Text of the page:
Katerina Eva Matsa is an associate director at Pew Research Center. She is an expert on journalism and media, specifically the U.S. broadcasting sector, news consumption and politics and the role of technology in news. Matsa is the author of studies on searching for news, network and local television, political polarization and media habits, Millennials and news and long-form reading on mobile devices. She is currently pursuing a doctorate in communications at American University, and also holds a bachelor’s degree in political science from Panteion University in Athens, Greece; a master’s degree in politics and government in the European Union from the London School of Economics; and a master’s degree in communication, culture and technology from Georgetown University. Matsa is fluent in English and Greek, and regularly discusses her research in print and broadcast media.
Most Western Europeans prefer TV news while use of print outlets lags
Western Europeans have a clear preference for television as a source of news. And while use of online and radio outlets for news is also widespread, print trails the other formats.
Network News Fact Sheet
Network TV news – appointment viewing for many Americans – saw its audience decline over the past year.
Use of mobile devices for news continues to grow, outpacing desktops and laptops
Roughly six-in-ten U.S. adults often get news on a mobile device, 19 percentage points higher than the 39% who often get news on a desktop or laptop computer.
Local TV News Fact Sheet
Local television news programming has shed audience over the past decade, but it still garners more viewers on average than cable and network news programs.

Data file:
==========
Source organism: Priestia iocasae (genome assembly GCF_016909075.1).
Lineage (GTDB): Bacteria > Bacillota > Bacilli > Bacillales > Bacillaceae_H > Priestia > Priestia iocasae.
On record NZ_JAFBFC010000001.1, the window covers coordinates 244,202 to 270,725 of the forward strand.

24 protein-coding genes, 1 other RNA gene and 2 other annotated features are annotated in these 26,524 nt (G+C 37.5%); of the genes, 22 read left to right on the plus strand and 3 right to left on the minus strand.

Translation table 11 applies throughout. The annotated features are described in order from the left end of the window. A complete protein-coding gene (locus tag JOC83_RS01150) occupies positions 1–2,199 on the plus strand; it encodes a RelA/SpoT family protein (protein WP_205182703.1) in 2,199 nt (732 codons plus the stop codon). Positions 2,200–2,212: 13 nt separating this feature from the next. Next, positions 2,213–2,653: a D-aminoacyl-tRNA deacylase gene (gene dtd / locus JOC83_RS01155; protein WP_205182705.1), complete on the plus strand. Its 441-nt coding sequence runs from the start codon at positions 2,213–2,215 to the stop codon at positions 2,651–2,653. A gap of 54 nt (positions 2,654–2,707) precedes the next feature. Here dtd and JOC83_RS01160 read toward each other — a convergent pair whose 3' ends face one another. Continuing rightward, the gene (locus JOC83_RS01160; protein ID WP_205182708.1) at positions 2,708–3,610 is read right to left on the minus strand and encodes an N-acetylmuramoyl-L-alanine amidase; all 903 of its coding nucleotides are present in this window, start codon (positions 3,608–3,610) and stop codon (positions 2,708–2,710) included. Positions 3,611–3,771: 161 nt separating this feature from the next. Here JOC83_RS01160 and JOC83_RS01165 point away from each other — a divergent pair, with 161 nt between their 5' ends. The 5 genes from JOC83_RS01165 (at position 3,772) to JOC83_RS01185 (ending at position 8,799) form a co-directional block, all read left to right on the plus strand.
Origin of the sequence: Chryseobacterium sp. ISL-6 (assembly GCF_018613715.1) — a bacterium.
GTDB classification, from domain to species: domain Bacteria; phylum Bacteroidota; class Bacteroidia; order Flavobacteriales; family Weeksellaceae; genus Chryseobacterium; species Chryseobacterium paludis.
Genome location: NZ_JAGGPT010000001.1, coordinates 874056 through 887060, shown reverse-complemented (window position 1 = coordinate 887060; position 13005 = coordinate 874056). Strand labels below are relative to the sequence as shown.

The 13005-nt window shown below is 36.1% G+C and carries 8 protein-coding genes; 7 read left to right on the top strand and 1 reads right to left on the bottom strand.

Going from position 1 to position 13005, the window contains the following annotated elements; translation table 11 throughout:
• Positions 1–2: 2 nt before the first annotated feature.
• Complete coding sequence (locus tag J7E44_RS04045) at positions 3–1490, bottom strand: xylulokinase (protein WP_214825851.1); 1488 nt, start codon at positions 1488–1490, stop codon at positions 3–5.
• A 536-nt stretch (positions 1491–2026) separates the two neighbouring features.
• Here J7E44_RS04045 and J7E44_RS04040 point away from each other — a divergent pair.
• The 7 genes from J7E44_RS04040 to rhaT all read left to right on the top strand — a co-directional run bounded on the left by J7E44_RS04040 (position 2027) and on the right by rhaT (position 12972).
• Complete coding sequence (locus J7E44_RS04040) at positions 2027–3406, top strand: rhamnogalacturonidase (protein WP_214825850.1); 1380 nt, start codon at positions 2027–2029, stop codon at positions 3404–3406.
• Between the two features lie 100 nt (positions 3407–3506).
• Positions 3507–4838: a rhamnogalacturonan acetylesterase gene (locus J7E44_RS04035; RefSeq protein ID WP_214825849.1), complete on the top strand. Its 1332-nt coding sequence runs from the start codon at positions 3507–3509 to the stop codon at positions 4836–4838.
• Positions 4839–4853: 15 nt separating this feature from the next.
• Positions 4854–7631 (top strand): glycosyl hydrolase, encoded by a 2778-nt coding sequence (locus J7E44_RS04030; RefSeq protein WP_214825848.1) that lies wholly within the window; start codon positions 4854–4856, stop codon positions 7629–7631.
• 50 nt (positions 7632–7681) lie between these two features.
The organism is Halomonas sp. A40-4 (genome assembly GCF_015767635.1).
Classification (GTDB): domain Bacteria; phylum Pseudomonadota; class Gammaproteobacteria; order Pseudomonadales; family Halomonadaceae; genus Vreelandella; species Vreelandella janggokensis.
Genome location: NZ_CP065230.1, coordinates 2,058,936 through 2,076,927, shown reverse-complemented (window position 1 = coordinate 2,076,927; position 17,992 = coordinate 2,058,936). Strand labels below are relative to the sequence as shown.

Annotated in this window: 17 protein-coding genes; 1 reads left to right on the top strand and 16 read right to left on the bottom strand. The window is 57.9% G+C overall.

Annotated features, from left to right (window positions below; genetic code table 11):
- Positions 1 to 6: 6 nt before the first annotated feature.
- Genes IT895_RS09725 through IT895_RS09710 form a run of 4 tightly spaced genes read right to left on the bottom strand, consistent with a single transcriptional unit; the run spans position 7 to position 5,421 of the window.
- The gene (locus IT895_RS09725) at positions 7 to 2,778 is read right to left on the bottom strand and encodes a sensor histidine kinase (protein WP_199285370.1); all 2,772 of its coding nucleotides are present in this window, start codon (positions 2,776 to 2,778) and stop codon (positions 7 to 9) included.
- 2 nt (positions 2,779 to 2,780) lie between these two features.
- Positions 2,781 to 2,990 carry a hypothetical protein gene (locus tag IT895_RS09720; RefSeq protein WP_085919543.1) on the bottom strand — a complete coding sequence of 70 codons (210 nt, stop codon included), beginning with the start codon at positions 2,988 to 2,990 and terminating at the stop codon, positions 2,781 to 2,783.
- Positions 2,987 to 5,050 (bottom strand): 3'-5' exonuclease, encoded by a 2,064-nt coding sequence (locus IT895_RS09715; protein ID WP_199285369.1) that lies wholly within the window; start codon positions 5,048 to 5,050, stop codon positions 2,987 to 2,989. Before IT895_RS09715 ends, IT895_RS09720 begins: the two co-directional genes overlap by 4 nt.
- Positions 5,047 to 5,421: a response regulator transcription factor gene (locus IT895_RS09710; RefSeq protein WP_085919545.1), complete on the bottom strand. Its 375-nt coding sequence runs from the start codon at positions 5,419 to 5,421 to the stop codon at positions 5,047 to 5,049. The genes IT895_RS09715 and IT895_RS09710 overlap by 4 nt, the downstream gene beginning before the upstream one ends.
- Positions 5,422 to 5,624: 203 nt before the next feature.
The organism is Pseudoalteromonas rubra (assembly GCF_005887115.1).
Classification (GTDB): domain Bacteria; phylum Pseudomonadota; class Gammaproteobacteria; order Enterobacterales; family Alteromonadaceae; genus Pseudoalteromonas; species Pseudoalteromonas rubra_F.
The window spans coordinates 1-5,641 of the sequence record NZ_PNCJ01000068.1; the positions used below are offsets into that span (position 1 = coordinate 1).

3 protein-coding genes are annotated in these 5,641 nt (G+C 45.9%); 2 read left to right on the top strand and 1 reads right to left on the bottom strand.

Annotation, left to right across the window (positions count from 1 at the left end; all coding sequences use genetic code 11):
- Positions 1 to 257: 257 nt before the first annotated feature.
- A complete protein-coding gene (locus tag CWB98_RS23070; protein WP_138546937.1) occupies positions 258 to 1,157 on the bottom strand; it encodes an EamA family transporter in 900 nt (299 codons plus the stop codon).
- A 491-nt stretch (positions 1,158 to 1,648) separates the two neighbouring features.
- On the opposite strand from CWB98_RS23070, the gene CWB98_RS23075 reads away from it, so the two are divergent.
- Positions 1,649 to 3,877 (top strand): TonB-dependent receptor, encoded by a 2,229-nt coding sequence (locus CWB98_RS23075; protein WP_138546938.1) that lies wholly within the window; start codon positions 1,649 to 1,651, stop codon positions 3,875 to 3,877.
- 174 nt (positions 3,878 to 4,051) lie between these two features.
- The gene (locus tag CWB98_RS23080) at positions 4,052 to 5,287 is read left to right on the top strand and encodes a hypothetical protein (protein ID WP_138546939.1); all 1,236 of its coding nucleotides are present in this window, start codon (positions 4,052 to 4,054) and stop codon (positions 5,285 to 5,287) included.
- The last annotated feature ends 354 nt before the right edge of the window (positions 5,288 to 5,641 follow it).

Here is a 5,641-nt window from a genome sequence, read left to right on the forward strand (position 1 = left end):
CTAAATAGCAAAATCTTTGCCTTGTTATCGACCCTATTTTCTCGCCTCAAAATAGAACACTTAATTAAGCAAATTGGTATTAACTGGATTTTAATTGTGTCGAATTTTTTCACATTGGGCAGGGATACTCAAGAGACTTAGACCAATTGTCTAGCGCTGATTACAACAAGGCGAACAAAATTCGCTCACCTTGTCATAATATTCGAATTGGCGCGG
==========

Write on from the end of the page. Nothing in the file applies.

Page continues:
Across Western Europe, public news media are widely used and trusted sources of news
In seven Western European countries surveyed, the top main source for news is a public news organization – such as the BBC in the UK, Sveriges Television/Radio (SVT/Radio) in Sweden or ARD in Germany – rather than a private one.
In Western Europe, Public Attitudes Toward News Media More Divided by Populist Views Than Left-Right Ideology
Across eight Western European countries, people with populist leanings have more negative attitudes about the news media than do those with non-populist views.
Publics Globally Want Unbiased News Coverage, but Are Divided on Whether Their News Media Deliver
A global median of 75% want their news media to be unbiased when covering political issues, yet many say the news media do a poor job of reporting on political issues fairly.
Fewer Americans rely on TV news; what type they watch varies by who they are
Just 50% of U.S. adults now get news regularly from television, down from 57% a year prior in early 2016.
Key trends in social and digital news media
Read 10 key findings from recent Pew Research Center reports about today’s digital news media landscape.
Buying spree brings more local TV stations to fewer big companies
As of 2016, Sinclair, Nexstar, Gray, Tegna and Tribune owned an estimated 37% of all full-power local TV stations in the country.